Marry Mubaiwa faces more charges
Daniel Nemukuyu Investigations and Special Reports Editor
MARRY MUBAIWA, the estranged wife of Vice President Constantino Chiwenga, who is already facing attempted murder, fraud and currency externalisation charges, may face more charges.
She is being investigated for swindling State aides of their daily allowances while in foreign lands and grabbing vehicles awarded to Miss Zimbabwe pageant winners, the court heard yesterday.
This emerged while she was remanded in custody on charges of attempting to murder VP Chiwenga, illegally externalising US$1 033 000, laundering US$990 000 and fraudulently seeking to upgrade her customary union to a civil marriage without her husband’s consent.
The attempted murder charge arises from when she accompanied her husband who had been airlifted to South Africa in July for urgent medical attention.
Mubaiwa allegedly refused to let him be admitted to hospital for 24 hours until security personnel insisted.
She then visited her husband in hospital, dismissed his security staff, and when alone with him allegedly removed the intravenous giving set and the central venous catheter.
The remand court was told that she was also being investigated on charges of taking away the daily allowances of her aides on foreign trips, of how vehicles won by models in the Miss Zimbabwe pageant were registered in her name, and how she handled funds in Musha Mukadzi Zimbabwe Armed Forces Foundation (MZAFF).
Mubaiwa was not asked to plead to the four charges when she appeared before Harare regional magistrate Mr Chrispen Mberewere, who remanded her in custody to December 30.
On the attempted murder case, Mr Mberewere advised Mubaiwa to apply for bail at the High Court, which has jurisdiction over such serious offences.
With regards to fraud, externalisation of funds and money laundering charges, Mr Mberewere denied Mubaiwa bail on the basis that she was a flight risk.
Opposing bail in respect of the three charges, prosecutor Mr Michael Reza said Mubaiwa was under investigation on fresh charges over Musha Mukadzi funds, the daily allowances of her security aides and the Miss Zimbabwe cars.
MZAFF is a non-profit organisation running programmes that help families of the armed
forces of Zimbabwe, wives and widows and children of either serving or retired soldiers, as well as war veterans.
Mubaiwa was the patron and chairperson of the Miss Zimbabwe Trust until her resignation in February last year.
Legal expert, Ms Jacqueline Sande said Mubaiwa had to approach the High Court for freedom in respect of the four cases that were heard in court yesterday.
“In respect of the attempted murder case, if the State is opposed to bail, the magistrate cannot entertain the application,” she said.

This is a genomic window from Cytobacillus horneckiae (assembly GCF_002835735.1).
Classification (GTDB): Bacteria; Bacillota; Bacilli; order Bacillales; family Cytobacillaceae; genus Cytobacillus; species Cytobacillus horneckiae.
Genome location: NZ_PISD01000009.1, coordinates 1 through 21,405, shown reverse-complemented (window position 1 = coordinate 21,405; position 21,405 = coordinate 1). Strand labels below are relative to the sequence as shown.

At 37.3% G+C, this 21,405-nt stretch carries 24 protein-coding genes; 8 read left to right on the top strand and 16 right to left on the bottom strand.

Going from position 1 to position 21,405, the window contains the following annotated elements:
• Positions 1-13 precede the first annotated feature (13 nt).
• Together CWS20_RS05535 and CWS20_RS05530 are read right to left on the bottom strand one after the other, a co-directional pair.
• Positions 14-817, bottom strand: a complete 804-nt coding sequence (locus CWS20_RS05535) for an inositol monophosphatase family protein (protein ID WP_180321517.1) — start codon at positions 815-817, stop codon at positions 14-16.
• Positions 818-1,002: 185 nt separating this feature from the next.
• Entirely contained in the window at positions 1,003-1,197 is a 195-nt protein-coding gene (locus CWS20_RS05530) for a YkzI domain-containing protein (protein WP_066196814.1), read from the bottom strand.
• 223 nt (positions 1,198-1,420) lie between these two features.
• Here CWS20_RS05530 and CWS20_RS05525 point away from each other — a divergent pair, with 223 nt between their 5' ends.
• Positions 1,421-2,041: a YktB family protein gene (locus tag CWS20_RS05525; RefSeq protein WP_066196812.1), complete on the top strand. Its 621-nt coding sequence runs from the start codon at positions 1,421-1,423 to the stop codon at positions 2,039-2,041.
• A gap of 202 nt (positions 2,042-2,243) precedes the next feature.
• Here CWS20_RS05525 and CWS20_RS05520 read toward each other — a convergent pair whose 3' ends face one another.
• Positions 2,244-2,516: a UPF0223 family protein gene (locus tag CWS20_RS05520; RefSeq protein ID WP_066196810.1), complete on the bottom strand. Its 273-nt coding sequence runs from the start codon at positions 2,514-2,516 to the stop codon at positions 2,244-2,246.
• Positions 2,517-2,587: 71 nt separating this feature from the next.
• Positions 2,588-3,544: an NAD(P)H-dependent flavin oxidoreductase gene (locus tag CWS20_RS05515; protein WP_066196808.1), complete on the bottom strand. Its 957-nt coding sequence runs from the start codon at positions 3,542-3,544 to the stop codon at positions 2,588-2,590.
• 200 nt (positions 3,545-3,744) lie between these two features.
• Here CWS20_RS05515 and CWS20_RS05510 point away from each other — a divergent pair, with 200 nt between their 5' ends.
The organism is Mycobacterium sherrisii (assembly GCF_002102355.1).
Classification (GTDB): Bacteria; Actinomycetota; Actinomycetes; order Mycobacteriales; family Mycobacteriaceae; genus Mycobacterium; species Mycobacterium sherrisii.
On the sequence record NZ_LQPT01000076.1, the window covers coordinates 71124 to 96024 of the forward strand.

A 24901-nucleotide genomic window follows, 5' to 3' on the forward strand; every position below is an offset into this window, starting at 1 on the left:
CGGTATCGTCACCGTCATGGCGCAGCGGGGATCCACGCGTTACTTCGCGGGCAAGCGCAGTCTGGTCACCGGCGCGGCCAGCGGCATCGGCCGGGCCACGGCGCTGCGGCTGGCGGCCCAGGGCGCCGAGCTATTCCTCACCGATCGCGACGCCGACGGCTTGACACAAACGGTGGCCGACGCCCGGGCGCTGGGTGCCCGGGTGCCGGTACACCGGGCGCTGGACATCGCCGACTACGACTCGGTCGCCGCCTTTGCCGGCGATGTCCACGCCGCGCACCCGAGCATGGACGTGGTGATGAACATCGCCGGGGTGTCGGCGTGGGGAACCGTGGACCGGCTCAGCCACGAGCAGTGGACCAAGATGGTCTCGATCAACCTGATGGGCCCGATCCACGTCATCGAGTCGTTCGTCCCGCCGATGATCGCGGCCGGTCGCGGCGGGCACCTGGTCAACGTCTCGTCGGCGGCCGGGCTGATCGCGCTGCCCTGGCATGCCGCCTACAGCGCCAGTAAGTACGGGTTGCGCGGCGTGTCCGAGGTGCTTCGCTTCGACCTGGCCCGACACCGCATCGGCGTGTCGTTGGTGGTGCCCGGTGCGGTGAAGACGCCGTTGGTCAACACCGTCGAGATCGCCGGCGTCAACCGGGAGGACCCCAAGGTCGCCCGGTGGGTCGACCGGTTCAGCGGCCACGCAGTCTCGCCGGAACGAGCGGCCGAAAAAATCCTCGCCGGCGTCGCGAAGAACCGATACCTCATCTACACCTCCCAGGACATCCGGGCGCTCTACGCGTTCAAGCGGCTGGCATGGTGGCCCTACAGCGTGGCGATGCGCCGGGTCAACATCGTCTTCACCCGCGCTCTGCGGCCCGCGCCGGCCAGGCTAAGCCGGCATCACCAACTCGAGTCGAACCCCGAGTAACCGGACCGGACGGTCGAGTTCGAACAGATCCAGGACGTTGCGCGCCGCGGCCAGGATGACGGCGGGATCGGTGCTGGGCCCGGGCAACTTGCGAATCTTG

“The accused person is then supposed to approach the High Court with a bail application.
“In respect of the money laundering, externalisation and fraud, she can file a bail appeal at the High Court. The High Court can overrule the magistrate.”
Another lawyer who spoke under anonymity said the attempted murder case can legally be tried in Zimbabwe, although the offence was allegedly committed in South Africa.
“If the idea to kill started here in Zimbabwe before the complainant was removed from Zimbabwe to South Africa, our courts will have jurisdiction to hear the case,” said the lawyer.
“Again, the law says if the offence has an effect on Zimbabwe, it can be tried by the local courts.”
The Criminal Law Codification and Reform Act reads:
“A person may be tried, convicted and punished for a crime, whether in terms of this Code or any other enactment, where the crime or an essential element of the crime was:
(a) committed wholly inside Zimbabwe; or
(b) committed partly outside Zimbabwe, if the conduct that completed the crime took place inside Zimbabwe; or
(c) committed wholly or partly outside Zimbabwe, if the crime:
(i) is a crime against public security in Zimbabwe or against the safety of the State of Zimbabwe;
(ii) is a crime which:
- has produced a harmful effect in Zimbabwe; or
- was intended to produce a harmful effect in Zimbabwe; or
- was committed with the realisation that there was a real risk or possibility that it might produce a harmful effect in Zimbabwe.”
The four charges that were yesterday read out in court, attract lengthy maximum sentences.
If Mubaiwa is convicted of attempted murder, the maximum penalty provided for in the Act is life imprisonment depending on the circumstances.
Fraud attracts a maximum penalty of 35 years in jail, while one can be jailed up to 25 years for money laundering.
Mubaiwa’s father Keni, family members and friends attended the high-profile court case at the Harare Magistrates’ Courts yesterday.
Journalists flocked to the courtroom and some court orderlies, who were not conversant with the operation of the media, clashed with journalists barring them from taking down notes during proceedings.